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ATEL # 1743; Andrea Tramacere (CIFS Torino/SLAC Stanford) on behalf of the Fermi Large Area Telescope Collaboration
on 26 Sep 2008; 1:09 UT
Password Certification: Gino Tosti (email@example.com)
Subjects: Gamma Ray, >GeV, AGN, Quasars
The Large Area Telescope (LAT), one of two instruments on the Fermi Gamma-ray Space Telescope (formerly GLAST) (launched June 11, 2008), has observed an increase of the gamma-ray activity starting on 13 September 2008, from a source positionally consistent with PKS 1510-089 (Position J2000.0: RA=15h12m50.5329s, DEC=-09d05m59.828s, Johnston, K. J et al., 1995, AJ, 110,880J). A source consistent with this object was also detected by the AGILE satellite on 03 March 2008 (F., D'Ammando et. al, ATEL #1436).
Preliminary analysis indicates that the source has brightened to a gamma-ray flux (E>100MeV) greater than the pre-defined LAT flaring source reporting threshold of 2x10-6 photons cm-2 s-1. This object is a well known Flat Spectrum Radio Quasar (z= 0.360 +/- 0.002, D. J. THOMPSON et al., 1990, PASP,102,1235T) with a pronounced UV excess, presenting strong analogies to 3C273 (Villata M. et al.1997,A&AS,121,119V). It was detected by EGRET as 3EG J1512-0849 but at a much lower flux (EGRET flux: 5+/-2 x10-7 photons cm-2 s-1, R.C.Hartman et al., 1999, ApJS,123,79H).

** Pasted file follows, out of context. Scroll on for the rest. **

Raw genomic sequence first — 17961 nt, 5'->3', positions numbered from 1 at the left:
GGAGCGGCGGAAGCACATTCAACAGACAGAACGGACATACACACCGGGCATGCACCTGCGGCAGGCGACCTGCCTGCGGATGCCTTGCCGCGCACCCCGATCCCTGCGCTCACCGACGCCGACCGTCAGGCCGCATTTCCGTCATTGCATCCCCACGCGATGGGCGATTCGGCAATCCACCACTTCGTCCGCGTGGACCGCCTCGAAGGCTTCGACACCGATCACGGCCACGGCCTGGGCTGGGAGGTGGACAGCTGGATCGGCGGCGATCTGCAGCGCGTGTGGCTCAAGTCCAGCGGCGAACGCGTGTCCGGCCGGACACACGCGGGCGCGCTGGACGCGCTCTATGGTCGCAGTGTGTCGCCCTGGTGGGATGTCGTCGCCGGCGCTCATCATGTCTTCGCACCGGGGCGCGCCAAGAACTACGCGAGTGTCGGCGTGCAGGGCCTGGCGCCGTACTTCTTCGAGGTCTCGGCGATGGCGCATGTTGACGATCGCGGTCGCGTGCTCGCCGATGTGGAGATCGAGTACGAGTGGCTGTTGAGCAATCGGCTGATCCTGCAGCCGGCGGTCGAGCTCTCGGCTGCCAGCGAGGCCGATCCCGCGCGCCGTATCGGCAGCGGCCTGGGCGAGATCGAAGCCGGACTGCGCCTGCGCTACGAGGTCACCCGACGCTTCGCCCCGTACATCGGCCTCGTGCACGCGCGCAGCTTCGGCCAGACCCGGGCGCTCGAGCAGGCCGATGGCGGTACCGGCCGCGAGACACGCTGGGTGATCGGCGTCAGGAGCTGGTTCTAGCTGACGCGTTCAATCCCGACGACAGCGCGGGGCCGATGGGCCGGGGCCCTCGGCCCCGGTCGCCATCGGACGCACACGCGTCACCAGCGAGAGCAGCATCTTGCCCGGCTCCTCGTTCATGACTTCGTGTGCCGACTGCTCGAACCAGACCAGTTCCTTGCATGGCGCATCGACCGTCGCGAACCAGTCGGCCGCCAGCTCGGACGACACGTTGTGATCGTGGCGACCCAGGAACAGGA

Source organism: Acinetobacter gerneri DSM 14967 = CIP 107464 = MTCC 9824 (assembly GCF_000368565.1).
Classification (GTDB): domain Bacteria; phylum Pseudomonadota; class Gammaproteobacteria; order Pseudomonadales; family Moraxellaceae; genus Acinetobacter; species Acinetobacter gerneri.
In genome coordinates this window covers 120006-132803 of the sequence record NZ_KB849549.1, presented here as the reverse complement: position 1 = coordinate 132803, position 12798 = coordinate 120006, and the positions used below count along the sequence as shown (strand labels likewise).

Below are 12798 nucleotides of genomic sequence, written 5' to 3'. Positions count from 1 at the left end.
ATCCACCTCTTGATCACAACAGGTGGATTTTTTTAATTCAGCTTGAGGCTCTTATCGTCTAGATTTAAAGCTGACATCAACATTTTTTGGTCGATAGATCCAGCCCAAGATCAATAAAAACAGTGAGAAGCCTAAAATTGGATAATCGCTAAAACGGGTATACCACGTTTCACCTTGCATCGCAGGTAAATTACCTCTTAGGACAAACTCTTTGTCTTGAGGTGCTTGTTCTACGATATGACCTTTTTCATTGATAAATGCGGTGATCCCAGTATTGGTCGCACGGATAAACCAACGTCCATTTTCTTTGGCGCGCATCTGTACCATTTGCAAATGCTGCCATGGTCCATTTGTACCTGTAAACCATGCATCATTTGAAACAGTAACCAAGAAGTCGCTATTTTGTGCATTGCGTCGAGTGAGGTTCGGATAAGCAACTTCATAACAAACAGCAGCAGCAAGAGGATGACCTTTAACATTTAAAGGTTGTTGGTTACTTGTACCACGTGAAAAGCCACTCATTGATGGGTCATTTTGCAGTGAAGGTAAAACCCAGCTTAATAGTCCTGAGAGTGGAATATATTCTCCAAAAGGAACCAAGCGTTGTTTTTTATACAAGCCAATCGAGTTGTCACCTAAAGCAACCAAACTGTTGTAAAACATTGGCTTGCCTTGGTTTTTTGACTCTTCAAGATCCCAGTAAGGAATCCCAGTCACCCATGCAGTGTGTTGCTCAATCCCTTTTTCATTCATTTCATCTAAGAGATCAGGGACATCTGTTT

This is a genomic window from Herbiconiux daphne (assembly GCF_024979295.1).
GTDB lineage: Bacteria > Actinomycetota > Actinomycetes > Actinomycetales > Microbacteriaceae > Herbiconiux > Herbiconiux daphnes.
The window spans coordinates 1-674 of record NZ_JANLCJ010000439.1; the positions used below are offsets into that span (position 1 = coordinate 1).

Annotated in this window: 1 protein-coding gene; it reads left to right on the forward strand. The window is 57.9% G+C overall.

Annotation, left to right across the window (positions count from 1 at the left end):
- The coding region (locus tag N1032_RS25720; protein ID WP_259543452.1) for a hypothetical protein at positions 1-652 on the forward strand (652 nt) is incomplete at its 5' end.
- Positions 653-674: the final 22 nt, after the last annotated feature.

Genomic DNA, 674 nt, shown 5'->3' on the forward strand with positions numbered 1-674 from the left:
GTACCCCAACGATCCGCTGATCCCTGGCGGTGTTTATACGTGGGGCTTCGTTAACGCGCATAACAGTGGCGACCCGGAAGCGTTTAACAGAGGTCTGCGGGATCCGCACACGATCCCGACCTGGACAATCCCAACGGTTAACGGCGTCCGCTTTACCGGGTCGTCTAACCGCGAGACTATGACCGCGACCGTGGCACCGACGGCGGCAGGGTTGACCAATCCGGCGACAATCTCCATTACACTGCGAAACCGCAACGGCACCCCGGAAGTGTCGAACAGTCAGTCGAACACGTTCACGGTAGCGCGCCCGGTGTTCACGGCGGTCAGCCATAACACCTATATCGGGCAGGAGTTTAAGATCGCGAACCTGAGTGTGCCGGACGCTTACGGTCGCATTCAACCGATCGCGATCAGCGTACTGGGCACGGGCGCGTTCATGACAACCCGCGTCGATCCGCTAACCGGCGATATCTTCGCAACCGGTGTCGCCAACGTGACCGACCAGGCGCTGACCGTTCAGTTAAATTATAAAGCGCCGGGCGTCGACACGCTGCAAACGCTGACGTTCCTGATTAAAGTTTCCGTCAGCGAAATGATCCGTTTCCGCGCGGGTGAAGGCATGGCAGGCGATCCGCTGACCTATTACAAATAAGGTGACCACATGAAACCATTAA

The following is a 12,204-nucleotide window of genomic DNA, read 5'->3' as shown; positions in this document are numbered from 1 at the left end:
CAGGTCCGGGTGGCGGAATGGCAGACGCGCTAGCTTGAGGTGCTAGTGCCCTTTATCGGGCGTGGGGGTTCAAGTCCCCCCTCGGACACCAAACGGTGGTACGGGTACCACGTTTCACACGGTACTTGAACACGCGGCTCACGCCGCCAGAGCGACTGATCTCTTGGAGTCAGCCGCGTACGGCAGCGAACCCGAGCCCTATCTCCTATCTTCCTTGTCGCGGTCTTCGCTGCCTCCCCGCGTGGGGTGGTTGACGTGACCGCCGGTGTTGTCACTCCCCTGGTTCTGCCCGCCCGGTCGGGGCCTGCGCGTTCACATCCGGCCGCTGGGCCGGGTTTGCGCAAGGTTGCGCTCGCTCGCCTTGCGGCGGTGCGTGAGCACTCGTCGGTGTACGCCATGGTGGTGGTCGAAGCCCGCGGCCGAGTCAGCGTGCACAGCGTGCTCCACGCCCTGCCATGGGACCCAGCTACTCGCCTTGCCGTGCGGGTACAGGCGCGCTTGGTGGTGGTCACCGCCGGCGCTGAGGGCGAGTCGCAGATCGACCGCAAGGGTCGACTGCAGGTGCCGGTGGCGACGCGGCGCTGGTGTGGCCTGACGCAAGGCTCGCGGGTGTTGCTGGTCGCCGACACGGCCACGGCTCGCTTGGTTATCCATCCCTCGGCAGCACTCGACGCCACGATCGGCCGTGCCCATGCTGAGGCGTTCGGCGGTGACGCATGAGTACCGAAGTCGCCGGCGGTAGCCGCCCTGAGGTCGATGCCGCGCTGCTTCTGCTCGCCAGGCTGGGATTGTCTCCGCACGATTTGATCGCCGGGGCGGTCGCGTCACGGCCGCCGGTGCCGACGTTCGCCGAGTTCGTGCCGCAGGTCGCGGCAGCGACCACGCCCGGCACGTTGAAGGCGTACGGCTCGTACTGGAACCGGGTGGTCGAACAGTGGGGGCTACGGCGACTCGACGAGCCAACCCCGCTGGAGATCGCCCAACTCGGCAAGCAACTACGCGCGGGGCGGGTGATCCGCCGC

Because Fermi operates in an all-sky scanning mode, regular gamma-ray monitoring of this source will continue. PKS 1510-089 is one of the "LAT Monitored Sources" (http://fermi.gsfc.nasa.gov/ssc/data/policy/LAT_Monitored_Sources.html), and consequently, a preliminary, uncalibrated estimation of the gamma-ray flux observed by Fermi LAT is publicly available at (http://fermi.gsfc.nasa.gov/ssc/data/access/). In consideration of the ongoing activity of this source we strongly encourage multiwavelength observations. For this source the Fermi LAT contact person is Andrea Tramacere (firstname.lastname@example.org).
The Fermi LAT is a pair conversion telescope designed to cover the energy band from 20 MeV to greater than 300 GeV. It is the product of an international collaboration between NASA and DOE in the U.S. and many scientific institutions across France, Italy, Japan and Sweden.